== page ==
Statement of Principles

About Us

Justice for Work is a coalition of organizations spanning the political spectrum that seeks to lower unnecessary barriers to participation in the labor market for those caught up in the justice system. We believe work is an intrinsic source of worth, earned success and well-being. Federal and state policy therefore should support access to work for Americans of all backgrounds. Unfortunately, misguided policies frequently hold individuals back.

The coalition brings together conservatives and liberals; former law enforcement officials and justice-involved individuals; policymakers and think tanks; and workers and employers. Our mission is to raise awareness and advocate for lowering the barriers created by laws and regulations that unnecessarily restrict economic participation.


 

The Problem

For those who face the challenges of poverty, finding, maintaining and advancing in a job are the most important steps toward permanent self-sufficiency. For those exiting our prison system, stable work provides the strongest path for reintegration. For those who face a sudden economic disruption—such as job loss or a serious health condition—ease of access to the labor market is essential. And finally, for others, earning extra income through contract work can be an important avenue to bolster their family's happiness and security.

Unfortunately, government-erected barriers to work stand in the way of each of these populations. Federal and state policies such as occupational licensing, fines and fees and inaccurate biometric background checks serve to exclude people from the dignity of earning a living and providing for their families.

An additional complicating factor is that the nature of work is changing rapidly. Technological advancements could eliminate many low-skill jobs that currently serve as first rungs on the economic ladder. New technologies mean workers need new skill sets, work arrangements and flexible benefits.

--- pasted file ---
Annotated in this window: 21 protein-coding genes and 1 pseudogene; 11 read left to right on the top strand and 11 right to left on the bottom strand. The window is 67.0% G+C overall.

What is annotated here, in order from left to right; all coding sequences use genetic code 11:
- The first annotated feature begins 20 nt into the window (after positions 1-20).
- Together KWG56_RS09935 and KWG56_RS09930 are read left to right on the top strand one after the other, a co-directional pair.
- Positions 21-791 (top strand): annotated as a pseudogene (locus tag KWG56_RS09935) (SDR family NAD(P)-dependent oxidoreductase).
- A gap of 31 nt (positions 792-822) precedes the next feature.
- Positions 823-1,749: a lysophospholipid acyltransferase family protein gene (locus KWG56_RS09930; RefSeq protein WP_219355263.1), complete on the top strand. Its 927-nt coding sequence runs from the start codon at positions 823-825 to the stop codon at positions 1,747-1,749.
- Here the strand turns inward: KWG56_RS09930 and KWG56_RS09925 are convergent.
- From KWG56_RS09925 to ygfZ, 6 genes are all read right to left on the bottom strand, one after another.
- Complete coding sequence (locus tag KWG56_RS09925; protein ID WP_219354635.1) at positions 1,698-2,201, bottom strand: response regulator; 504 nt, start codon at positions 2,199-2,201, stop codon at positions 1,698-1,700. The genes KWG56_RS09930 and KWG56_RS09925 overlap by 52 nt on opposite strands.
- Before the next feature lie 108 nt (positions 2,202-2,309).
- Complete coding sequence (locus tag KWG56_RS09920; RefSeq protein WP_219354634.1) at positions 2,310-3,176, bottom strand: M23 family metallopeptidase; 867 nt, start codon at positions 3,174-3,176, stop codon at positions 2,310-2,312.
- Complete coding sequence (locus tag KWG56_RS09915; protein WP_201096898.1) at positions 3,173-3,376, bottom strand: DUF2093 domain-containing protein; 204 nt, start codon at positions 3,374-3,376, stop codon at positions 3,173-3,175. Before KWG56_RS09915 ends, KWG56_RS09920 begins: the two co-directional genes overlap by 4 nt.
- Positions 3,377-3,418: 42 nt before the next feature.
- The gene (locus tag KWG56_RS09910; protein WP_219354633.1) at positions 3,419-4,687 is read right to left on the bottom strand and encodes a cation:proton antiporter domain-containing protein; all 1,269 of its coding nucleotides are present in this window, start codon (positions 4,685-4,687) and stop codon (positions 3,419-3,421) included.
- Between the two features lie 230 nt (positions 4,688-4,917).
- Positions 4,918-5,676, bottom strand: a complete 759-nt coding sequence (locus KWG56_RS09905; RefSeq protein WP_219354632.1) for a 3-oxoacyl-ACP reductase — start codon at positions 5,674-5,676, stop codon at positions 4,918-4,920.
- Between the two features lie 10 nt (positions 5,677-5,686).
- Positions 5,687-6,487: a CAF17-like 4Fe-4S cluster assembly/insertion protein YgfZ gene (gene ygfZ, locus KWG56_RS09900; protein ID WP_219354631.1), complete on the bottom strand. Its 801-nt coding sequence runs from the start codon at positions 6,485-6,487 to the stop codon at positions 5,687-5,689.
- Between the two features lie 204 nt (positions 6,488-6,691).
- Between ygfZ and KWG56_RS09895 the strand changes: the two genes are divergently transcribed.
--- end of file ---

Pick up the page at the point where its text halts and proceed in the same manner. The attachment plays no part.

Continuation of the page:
Too many Americans are needlessly locked out of today’s workforce, and we are desperately behind in ensuring workers are prepared for the jobs of tomorrow. Both of these problems can and must be tackled at once. The time has come to unleash the unique contributions of everyone seeking to fulfill their passions and talents through work.


 

Our principles

Despite our differing backgrounds, each member of the Justice for Work coalition recognizes the importance of work for both individual well-being and for thriving communities. We also acknowledge that, too often, government stands in the way of success. We believe policies regarding access to work should begin from the following principles:

1. Jobs are our best tool for reintegration.

Having access to a job is a vital part of the process formerly incarcerated persons face when they seek to reintegrate into society. Many of these individuals lack the social capital or financial flexibility for long, extended job search periods. If they don’t have the means to pay for rent or food, they may feel trapped and become more likely to commit future crimes. Furthermore, people with criminal records often are disqualified from social benefits and housing, making access to paying work even more important.